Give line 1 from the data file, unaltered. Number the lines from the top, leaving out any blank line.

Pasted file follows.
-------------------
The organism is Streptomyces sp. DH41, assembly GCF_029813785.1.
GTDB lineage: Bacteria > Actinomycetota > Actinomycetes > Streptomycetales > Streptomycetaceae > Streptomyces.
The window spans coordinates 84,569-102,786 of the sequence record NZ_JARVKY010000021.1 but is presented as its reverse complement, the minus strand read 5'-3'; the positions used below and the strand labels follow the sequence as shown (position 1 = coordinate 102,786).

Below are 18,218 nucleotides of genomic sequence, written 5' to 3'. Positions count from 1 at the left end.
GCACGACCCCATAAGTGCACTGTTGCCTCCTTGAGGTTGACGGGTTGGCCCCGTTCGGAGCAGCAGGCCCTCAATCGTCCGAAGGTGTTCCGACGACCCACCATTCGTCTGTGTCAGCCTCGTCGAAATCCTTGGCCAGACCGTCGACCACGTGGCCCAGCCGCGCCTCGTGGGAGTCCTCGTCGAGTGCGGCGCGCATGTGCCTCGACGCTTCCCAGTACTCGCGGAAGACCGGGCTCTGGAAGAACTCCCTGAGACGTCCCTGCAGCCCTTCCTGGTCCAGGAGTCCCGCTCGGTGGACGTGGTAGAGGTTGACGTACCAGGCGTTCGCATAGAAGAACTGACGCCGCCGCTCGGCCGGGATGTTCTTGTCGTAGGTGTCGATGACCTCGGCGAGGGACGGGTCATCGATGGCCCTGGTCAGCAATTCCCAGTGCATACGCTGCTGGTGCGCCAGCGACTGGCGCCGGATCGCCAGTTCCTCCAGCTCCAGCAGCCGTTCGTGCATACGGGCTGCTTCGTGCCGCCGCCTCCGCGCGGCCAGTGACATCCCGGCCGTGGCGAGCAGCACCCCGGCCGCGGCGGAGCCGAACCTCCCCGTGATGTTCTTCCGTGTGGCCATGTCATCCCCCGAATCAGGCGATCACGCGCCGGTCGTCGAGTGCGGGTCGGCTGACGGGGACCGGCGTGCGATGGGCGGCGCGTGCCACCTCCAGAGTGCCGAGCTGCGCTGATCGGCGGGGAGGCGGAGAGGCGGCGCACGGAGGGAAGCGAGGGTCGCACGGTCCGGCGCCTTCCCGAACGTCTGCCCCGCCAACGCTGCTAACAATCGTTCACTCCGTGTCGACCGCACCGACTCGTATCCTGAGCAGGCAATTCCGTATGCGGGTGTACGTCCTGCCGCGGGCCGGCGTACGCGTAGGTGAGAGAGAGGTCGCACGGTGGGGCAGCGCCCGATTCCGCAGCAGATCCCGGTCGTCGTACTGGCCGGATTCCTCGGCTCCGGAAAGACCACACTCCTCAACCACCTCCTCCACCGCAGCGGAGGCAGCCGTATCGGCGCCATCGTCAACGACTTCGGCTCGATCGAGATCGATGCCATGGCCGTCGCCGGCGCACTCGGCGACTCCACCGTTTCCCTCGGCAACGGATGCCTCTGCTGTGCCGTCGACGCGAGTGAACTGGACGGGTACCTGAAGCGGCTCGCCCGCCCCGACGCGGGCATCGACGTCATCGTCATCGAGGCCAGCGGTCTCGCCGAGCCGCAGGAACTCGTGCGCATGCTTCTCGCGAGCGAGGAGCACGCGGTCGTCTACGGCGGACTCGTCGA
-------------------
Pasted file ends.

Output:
The organism is Streptomyces sp. DH41, assembly GCF_029813785.1.